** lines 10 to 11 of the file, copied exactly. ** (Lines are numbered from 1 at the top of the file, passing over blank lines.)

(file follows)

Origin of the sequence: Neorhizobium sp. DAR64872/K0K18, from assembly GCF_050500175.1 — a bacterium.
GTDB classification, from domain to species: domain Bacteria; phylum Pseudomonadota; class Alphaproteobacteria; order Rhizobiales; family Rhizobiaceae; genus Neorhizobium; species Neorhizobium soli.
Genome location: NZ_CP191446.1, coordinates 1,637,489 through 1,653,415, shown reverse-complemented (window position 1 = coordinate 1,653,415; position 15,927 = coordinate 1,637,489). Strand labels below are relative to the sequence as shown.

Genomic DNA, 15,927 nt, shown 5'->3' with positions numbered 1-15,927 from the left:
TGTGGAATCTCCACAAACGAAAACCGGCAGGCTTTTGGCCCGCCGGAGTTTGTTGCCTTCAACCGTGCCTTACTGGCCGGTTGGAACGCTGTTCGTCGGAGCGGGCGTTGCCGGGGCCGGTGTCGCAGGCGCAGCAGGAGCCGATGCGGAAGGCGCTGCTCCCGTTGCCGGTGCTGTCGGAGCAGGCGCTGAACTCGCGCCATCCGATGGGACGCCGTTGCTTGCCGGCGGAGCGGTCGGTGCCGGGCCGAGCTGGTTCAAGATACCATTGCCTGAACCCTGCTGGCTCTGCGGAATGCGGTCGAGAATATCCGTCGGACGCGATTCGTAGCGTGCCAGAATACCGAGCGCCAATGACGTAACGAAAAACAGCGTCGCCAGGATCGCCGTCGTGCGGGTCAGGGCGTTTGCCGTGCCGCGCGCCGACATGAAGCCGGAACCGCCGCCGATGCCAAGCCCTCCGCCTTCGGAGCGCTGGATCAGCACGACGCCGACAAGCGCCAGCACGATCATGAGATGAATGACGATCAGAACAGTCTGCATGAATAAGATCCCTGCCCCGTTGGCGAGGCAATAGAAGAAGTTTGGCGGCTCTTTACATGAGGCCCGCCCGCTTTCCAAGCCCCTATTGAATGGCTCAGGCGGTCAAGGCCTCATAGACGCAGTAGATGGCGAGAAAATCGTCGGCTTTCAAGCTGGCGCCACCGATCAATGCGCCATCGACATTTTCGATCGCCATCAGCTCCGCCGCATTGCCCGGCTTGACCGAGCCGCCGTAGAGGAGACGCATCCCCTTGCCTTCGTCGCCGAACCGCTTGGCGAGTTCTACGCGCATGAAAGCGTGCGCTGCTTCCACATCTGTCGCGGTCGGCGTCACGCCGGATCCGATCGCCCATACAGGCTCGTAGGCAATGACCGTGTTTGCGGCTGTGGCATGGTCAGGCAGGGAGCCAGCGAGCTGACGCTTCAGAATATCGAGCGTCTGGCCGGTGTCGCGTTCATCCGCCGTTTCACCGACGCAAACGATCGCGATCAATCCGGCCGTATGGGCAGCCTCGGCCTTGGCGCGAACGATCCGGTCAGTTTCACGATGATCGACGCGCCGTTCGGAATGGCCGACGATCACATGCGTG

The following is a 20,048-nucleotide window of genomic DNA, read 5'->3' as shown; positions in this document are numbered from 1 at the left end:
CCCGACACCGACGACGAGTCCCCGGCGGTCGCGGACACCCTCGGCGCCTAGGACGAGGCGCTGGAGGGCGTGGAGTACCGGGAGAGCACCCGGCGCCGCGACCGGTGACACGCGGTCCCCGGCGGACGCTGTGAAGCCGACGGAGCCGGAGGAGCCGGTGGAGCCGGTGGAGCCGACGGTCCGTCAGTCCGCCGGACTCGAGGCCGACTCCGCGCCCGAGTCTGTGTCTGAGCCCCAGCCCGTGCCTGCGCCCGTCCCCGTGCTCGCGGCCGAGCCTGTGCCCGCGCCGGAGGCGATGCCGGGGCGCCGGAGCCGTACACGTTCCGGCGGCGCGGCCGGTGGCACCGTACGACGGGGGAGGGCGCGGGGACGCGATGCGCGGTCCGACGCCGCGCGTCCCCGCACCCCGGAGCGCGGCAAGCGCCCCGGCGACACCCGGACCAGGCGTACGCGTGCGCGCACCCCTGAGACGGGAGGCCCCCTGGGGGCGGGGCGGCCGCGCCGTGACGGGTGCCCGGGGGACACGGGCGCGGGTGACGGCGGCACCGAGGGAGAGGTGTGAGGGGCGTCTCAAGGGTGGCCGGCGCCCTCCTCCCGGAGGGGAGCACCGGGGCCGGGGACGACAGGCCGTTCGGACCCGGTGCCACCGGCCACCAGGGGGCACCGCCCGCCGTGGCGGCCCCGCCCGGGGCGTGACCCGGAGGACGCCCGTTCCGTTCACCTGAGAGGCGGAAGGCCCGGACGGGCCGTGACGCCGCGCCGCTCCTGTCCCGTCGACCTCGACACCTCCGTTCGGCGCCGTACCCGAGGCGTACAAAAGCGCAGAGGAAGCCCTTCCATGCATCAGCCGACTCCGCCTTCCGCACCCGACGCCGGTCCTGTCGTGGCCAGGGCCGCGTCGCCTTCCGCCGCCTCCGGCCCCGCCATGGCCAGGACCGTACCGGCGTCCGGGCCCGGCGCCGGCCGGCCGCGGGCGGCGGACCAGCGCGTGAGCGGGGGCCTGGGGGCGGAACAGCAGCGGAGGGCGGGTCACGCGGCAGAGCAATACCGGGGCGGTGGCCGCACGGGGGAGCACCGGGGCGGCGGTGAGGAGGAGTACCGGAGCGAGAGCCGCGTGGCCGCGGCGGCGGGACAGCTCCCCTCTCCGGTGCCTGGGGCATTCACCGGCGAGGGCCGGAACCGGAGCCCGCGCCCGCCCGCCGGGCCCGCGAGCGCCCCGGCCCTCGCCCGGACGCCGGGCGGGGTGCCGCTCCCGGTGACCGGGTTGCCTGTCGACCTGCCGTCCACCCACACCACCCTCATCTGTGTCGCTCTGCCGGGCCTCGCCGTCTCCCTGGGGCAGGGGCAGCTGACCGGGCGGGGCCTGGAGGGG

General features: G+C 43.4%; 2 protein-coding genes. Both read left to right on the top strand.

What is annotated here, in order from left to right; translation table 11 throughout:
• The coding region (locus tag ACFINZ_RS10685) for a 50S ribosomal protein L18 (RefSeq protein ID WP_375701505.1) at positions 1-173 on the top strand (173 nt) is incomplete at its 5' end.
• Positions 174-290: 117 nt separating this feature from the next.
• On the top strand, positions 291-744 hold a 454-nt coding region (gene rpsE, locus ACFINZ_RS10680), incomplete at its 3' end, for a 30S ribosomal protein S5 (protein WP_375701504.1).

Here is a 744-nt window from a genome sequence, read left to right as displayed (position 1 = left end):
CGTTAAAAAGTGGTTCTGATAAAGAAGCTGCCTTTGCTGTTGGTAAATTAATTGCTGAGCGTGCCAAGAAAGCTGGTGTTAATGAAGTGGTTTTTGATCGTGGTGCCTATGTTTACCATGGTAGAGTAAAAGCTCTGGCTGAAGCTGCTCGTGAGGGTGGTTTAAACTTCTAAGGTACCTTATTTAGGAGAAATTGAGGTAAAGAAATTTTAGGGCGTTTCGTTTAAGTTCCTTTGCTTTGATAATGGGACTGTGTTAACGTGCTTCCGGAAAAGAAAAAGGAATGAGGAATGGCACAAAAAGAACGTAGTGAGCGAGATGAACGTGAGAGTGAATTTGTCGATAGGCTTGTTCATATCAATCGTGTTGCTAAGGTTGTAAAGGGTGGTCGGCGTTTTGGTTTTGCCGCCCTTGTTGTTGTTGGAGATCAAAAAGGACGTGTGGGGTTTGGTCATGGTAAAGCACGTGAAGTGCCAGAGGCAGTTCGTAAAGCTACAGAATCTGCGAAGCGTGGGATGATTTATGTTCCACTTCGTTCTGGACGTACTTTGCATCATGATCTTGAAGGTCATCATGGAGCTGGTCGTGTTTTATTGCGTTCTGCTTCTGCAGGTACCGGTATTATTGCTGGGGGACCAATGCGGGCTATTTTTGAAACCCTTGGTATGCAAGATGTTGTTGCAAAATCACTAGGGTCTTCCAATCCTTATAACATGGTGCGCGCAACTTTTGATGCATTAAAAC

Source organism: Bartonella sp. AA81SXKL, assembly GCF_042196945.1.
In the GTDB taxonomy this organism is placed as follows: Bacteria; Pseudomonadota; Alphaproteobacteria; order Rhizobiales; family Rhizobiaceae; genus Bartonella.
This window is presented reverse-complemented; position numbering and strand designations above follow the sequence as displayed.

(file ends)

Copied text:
• The coding region (locus tag ACFINZ_RS10685) for a 50S ribosomal protein L18 (RefSeq protein ID WP_375701505.1) at positions 1-173 on the top strand (173 nt) is incomplete at its 5' end.
• Positions 174-290: 117 nt separating this feature from the next.